This week’s d’var Torah is in memory of my father-in-law, Milton Freedman (Mendel ben Sholom) whose jarhzeit is this weekend. He was the proud grandfather of many Scouts, including five Eagles.
This week, we read Parashat Lech Lecha, which tells us the story of the travels of Abraham and his wife, Sarah. (His name is Abram at the beginning of the parasha, and Sarah’s name is Sarai; God would change their names to Abraham and Sarah later.)
Abraham’s journeys begin when he leaves his home in Haran together with Sarah, and his nephew, Lot, to travel to Canaan. In Canaan, God promises to give the land to Abraham’s children.
There is famine in Canaan, and they move on to Egypt. Because Sarah is so beautiful, Abraham is afraid Pharaoh will kill him so Pharaoh can marry Sarah, so Abraham asks her to explain that she is Abraham’s sister. Pharaoh brings her to the palace, but his family suffers a plague, and Pharaoh realizes it is because of Sarah, so he returns her to Abraham and tells them to leave.
The family then moves to the plains of the Jordan River valley. Abraham and Lot decide to part, so that each will have room for their growing flocks of sheep. Lot chooses to stay in the plain, where the cities of Sodom and Gomorrah lie. Abraham moves back to Canaan. There is a war among kings in the area and Lot is taken captive. Abraham leads his men into battle and rescues Lot.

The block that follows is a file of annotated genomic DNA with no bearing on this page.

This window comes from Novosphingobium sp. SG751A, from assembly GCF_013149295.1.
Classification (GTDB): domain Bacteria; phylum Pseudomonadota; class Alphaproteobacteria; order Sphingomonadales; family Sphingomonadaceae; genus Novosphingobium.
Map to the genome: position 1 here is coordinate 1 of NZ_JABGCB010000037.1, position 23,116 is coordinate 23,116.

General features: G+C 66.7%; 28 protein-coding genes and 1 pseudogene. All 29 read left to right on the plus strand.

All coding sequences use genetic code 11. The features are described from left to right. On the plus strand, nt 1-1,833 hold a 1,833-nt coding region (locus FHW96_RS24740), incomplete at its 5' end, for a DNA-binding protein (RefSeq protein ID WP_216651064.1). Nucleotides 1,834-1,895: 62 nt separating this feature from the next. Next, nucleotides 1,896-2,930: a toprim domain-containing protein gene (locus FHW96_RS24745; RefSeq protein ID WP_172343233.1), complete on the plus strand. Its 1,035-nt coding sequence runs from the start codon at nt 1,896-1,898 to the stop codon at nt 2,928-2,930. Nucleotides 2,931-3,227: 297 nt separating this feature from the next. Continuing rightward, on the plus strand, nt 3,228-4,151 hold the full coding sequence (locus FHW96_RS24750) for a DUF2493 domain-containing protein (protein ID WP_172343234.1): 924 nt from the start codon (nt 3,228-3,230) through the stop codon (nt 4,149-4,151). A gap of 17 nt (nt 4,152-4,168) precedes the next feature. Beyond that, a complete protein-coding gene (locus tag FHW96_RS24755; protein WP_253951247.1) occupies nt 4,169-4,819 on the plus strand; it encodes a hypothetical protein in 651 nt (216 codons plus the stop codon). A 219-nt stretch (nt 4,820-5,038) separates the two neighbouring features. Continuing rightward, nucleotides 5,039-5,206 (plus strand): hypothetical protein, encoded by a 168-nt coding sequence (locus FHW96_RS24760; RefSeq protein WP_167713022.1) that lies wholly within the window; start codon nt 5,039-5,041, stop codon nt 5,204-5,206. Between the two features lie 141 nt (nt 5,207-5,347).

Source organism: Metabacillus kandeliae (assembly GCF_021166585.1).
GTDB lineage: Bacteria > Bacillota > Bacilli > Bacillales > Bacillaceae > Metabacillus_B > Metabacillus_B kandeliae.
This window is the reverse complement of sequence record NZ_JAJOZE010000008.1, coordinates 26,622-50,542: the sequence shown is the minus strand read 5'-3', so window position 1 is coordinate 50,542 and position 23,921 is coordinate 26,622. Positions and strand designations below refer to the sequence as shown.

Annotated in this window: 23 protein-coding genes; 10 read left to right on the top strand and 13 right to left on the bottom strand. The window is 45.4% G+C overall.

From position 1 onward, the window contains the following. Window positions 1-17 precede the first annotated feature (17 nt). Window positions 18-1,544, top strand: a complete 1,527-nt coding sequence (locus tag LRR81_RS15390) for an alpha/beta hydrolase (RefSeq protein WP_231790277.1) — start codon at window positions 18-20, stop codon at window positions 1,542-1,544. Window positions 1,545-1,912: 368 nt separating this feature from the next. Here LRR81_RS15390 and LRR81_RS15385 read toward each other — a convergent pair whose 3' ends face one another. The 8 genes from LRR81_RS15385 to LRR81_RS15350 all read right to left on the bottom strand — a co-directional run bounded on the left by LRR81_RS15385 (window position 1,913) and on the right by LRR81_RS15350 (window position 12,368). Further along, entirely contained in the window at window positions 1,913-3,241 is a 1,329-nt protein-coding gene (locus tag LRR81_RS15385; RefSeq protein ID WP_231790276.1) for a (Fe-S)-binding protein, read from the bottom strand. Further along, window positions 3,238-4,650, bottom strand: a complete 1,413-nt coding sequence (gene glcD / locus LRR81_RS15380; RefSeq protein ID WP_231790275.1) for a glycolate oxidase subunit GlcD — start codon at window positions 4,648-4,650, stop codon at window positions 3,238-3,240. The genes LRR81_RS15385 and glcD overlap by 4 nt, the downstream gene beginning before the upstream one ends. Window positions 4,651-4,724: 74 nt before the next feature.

God speaks to Abraham, who is childless, and again promises to give Abraham the land of Canaan. To mark this covenant, Abraham performs a ceremony in which he cuts several animals in half and walks between the parts, so it is called the Covenant Between the Parts. God also tells Abraham his children will be oppressed 400 years in a land not their own and then will leave it with great wealth.
Because Sarah is childless, she has Abraham marry her servant, Hagar, to provide an heir. Hagar gives birth to Ishmael. God then tells Abraham that he and Sarah will have a child, and commands Abraham to circumcise himself and all the men in his household, as a covenant with God.
Abraham undergoes these travels and trials in 24 years, from age 75 to 99. Quite an adventure for someone that age! What can his story mean for us?
The Torah uses very unusual language when God first speaks to Abraham, saying “lech lecha from your land, and from your birthplace, and from your father’s house to the land that I will show you.” Genesis 12:1. The usual way to say this in Hebrew would be to use just the word “lech” meaning “go.” Instead, we have an additional word “lecha” which means “to you.” Why does the Torah use this extra word?
One answer is that while it looks like Abraham is going to make a long trip over land (from his birthplace in modern day Iraq to the Land of Israel), he really has to make a journey “to himself.” In order to do his duty to God, he has to do more than just leave his physical surroundings; he has to live up to his own potential for serving God. This means that even though he might move his home and his family from one end of the world to the other, he still has not fulfilled the commandment unless he makes a journey into himself, to understand his relationship to God.
The Torah’s historical stories help us learn about ourselves, the world and God. As we make our journeys in the world – “lech” – we also make a journey within ourselves to learn how to be good people and help others. In this way, we turn our physical lives into a spiritual journey and go to ourselves – “lech lecha.”